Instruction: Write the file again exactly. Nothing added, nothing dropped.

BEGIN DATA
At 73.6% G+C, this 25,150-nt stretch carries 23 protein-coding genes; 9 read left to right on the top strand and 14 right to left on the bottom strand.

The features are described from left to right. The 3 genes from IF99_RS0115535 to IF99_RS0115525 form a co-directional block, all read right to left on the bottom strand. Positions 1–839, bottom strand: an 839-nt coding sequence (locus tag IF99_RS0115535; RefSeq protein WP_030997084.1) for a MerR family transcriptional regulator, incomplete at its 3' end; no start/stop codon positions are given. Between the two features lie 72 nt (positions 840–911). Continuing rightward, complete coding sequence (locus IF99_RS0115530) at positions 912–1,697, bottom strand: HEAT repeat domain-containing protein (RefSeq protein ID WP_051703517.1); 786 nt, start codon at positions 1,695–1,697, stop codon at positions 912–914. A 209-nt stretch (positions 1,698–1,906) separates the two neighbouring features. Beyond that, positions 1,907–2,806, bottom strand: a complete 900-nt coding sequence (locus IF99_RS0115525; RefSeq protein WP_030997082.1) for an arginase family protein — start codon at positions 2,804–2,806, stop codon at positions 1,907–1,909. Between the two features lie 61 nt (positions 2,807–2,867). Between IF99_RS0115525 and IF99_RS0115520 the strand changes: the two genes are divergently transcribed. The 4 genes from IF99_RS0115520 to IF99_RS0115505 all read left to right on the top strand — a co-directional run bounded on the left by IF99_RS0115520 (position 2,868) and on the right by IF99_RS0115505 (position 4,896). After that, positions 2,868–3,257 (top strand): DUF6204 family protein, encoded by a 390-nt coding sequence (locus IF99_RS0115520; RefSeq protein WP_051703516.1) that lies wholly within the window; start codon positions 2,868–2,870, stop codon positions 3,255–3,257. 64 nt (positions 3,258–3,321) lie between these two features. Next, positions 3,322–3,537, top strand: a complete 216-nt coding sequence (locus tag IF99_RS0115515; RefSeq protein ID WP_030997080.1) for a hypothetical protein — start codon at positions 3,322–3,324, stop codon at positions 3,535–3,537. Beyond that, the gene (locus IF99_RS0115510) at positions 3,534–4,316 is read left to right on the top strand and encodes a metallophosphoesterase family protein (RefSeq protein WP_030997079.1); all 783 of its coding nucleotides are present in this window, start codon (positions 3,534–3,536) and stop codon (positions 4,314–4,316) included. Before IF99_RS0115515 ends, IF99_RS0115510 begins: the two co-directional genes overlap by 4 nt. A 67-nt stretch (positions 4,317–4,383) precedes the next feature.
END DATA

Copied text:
At 73.6% G+C, this 25,150-nt stretch carries 23 protein-coding genes; 9 read left to right on the top strand and 14 right to left on the bottom strand.

The features are described from left to right. The 3 genes from IF99_RS0115535 to IF99_RS0115525 form a co-directional block, all read right to left on the bottom strand. Positions 1–839, bottom strand: an 839-nt coding sequence (locus tag IF99_RS0115535; RefSeq protein WP_030997084.1) for a MerR family transcriptional regulator, incomplete at its 3' end; no start/stop codon positions are given. Between the two features lie 72 nt (positions 840–911). Continuing rightward, complete coding sequence (locus IF99_RS0115530) at positions 912–1,697, bottom strand: HEAT repeat domain-containing protein (RefSeq protein ID WP_051703517.1); 786 nt, start codon at positions 1,695–1,697, stop codon at positions 912–914. A 209-nt stretch (positions 1,698–1,906) separates the two neighbouring features. Beyond that, positions 1,907–2,806, bottom strand: a complete 900-nt coding sequence (locus IF99_RS0115525; RefSeq protein WP_030997082.1) for an arginase family protein — start codon at positions 2,804–2,806, stop codon at positions 1,907–1,909. Between the two features lie 61 nt (positions 2,807–2,867). Between IF99_RS0115525 and IF99_RS0115520 the strand changes: the two genes are divergently transcribed. The 4 genes from IF99_RS0115520 to IF99_RS0115505 all read left to right on the top strand — a co-directional run bounded on the left by IF99_RS0115520 (position 2,868) and on the right by IF99_RS0115505 (position 4,896). After that, positions 2,868–3,257 (top strand): DUF6204 family protein, encoded by a 390-nt coding sequence (locus IF99_RS0115520; RefSeq protein WP_051703516.1) that lies wholly within the window; start codon positions 2,868–2,870, stop codon positions 3,255–3,257. 64 nt (positions 3,258–3,321) lie between these two features. Next, positions 3,322–3,537, top strand: a complete 216-nt coding sequence (locus tag IF99_RS0115515; RefSeq protein ID WP_030997080.1) for a hypothetical protein — start codon at positions 3,322–3,324, stop codon at positions 3,535–3,537. Beyond that, the gene (locus IF99_RS0115510) at positions 3,534–4,316 is read left to right on the top strand and encodes a metallophosphoesterase family protein (RefSeq protein WP_030997079.1); all 783 of its coding nucleotides are present in this window, start codon (positions 3,534–3,536) and stop codon (positions 4,314–4,316) included. Before IF99_RS0115515 ends, IF99_RS0115510 begins: the two co-directional genes overlap by 4 nt. A 67-nt stretch (positions 4,317–4,383) precedes the next feature.